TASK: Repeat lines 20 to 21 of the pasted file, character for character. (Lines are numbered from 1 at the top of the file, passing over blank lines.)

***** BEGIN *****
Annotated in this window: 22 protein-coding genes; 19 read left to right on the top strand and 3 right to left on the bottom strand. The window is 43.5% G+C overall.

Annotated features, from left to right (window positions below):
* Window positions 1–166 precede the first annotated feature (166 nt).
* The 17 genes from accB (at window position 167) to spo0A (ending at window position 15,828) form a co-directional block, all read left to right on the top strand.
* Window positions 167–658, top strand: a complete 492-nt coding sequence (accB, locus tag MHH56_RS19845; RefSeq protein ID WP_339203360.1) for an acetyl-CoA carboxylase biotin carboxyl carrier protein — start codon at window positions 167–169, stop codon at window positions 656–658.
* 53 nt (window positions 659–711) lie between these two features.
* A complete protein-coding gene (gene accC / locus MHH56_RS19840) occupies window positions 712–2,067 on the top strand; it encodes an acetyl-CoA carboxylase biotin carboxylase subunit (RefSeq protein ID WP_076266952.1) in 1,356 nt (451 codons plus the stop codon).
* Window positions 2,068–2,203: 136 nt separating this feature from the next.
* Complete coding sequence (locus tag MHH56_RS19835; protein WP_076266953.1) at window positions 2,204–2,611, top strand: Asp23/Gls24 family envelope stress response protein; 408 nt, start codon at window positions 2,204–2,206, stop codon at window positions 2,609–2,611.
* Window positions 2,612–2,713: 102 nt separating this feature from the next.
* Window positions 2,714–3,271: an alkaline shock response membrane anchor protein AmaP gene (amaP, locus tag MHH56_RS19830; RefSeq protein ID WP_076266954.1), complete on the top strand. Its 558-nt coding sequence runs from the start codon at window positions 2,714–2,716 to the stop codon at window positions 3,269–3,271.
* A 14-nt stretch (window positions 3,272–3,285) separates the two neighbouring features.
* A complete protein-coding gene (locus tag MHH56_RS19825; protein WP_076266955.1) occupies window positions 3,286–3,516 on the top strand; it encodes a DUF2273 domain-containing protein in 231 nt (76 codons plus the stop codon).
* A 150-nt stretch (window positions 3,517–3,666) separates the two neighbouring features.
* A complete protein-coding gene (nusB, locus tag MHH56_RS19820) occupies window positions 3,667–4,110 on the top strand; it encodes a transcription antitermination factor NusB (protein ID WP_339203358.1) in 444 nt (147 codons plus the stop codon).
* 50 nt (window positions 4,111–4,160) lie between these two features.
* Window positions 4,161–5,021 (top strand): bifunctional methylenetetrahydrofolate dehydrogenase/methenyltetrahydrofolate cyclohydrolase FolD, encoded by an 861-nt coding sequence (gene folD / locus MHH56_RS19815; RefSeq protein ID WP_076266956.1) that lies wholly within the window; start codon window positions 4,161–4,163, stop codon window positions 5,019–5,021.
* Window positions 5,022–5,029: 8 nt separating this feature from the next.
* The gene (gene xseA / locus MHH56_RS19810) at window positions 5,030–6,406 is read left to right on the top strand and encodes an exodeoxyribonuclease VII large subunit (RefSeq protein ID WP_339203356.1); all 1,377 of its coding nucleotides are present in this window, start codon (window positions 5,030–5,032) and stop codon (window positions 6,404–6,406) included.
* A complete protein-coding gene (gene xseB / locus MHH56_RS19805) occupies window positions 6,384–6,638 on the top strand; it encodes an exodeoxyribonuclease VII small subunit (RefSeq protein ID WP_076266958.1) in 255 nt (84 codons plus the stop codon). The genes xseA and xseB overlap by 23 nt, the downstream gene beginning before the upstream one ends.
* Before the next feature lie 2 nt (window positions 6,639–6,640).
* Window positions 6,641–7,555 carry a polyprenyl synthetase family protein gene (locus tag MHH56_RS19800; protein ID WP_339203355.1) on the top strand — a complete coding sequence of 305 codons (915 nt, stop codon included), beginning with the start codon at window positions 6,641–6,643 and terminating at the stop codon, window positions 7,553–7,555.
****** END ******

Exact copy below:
* A complete protein-coding gene (gene xseB / locus MHH56_RS19805) occupies window positions 6,384–6,638 on the top strand; it encodes an exodeoxyribonuclease VII small subunit (RefSeq protein ID WP_076266958.1) in 255 nt (84 codons plus the stop codon). The genes xseA and xseB overlap by 23 nt, the downstream gene beginning before the upstream one ends.
* Before the next feature lie 2 nt (window positions 6,639–6,640).